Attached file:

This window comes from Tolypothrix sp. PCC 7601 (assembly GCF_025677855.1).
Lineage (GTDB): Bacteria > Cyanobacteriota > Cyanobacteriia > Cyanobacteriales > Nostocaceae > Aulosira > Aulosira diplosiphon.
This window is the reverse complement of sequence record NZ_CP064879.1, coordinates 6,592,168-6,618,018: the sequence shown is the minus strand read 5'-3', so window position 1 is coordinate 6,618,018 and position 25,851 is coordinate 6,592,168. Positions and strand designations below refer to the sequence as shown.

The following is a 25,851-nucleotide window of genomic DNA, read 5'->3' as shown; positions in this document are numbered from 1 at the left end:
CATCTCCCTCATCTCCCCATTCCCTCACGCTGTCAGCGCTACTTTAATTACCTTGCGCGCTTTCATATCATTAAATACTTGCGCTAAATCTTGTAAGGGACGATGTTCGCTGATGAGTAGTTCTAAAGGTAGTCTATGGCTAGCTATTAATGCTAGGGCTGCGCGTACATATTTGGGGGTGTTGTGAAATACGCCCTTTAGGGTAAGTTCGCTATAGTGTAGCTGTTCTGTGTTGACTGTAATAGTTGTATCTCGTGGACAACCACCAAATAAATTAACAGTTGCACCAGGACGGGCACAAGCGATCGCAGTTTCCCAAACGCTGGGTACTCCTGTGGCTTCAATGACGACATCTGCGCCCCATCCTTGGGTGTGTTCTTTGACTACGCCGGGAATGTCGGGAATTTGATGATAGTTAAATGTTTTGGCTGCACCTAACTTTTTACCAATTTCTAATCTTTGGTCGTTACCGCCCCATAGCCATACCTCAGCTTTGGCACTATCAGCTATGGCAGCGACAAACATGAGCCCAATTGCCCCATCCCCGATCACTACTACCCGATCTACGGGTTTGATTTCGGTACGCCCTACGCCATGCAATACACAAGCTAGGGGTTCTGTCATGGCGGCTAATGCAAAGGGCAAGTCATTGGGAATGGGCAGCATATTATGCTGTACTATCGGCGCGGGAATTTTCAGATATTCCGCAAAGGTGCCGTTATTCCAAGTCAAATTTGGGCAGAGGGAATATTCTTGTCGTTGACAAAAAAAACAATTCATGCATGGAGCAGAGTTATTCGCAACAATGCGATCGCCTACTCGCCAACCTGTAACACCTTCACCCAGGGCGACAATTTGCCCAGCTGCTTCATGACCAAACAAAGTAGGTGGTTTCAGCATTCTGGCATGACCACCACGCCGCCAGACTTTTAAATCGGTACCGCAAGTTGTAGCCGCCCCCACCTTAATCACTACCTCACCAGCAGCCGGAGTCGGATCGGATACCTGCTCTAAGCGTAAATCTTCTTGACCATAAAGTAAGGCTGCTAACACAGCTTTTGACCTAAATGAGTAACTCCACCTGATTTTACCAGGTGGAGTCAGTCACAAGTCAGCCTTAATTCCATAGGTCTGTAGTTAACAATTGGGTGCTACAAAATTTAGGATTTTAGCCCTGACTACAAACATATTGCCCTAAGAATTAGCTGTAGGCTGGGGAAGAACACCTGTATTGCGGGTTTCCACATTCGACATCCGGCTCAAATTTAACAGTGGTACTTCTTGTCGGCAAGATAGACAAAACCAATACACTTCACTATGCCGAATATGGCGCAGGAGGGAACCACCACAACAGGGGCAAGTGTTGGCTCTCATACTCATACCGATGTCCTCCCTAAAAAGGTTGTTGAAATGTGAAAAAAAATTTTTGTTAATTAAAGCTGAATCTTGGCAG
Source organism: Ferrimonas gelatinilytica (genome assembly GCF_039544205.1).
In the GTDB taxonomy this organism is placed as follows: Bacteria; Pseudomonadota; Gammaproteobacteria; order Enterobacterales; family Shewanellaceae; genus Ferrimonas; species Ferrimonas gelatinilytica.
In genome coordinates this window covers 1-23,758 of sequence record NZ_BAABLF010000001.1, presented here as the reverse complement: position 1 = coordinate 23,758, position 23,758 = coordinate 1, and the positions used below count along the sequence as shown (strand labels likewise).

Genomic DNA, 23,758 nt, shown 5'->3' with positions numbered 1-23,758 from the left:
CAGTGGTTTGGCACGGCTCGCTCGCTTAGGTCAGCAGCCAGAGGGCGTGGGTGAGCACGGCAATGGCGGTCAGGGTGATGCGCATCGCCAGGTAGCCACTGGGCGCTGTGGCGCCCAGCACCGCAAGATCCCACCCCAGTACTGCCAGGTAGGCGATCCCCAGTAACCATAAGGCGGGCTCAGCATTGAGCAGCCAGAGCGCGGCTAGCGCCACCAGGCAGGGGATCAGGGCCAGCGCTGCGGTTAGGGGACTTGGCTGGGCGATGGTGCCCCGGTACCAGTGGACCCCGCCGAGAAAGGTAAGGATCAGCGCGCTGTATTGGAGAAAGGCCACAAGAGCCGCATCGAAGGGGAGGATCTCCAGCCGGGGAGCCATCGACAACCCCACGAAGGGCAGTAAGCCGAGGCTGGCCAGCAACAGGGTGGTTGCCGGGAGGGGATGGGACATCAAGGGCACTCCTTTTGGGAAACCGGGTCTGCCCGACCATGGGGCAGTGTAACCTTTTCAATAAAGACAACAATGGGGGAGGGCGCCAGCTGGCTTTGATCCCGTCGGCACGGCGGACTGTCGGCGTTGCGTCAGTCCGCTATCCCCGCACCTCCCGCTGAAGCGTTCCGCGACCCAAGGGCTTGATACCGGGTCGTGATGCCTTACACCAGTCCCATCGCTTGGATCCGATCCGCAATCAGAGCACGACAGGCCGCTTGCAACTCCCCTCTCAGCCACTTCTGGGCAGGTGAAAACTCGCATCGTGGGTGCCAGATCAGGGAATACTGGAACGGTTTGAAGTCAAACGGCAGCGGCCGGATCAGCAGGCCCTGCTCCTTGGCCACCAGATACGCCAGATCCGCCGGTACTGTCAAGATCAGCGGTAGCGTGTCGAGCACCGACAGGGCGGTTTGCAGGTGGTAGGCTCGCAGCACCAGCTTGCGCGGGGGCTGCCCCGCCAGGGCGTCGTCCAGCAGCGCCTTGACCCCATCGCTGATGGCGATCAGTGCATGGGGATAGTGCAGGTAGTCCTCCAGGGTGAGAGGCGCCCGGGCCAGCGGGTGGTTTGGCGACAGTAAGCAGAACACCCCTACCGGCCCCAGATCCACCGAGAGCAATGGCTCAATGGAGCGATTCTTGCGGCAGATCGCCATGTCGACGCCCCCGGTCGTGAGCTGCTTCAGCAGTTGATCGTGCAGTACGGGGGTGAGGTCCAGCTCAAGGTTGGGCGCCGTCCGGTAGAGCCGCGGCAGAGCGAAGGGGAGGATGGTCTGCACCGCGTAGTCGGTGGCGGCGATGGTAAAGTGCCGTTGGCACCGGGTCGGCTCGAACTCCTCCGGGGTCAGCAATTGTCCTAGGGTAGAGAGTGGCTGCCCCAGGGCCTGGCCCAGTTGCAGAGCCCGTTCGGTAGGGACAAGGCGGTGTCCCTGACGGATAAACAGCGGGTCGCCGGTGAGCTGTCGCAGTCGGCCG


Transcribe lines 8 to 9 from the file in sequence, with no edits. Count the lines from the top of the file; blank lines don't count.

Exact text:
In genome coordinates this window covers 1-23,758 of sequence record NZ_BAABLF010000001.1, presented here as the reverse complement: position 1 = coordinate 23,758, position 23,758 = coordinate 1, and the positions used below count along the sequence as shown (strand labels likewise).

Genomic DNA, 23,758 nt, shown 5'->3' with positions numbered 1-23,758 from the left: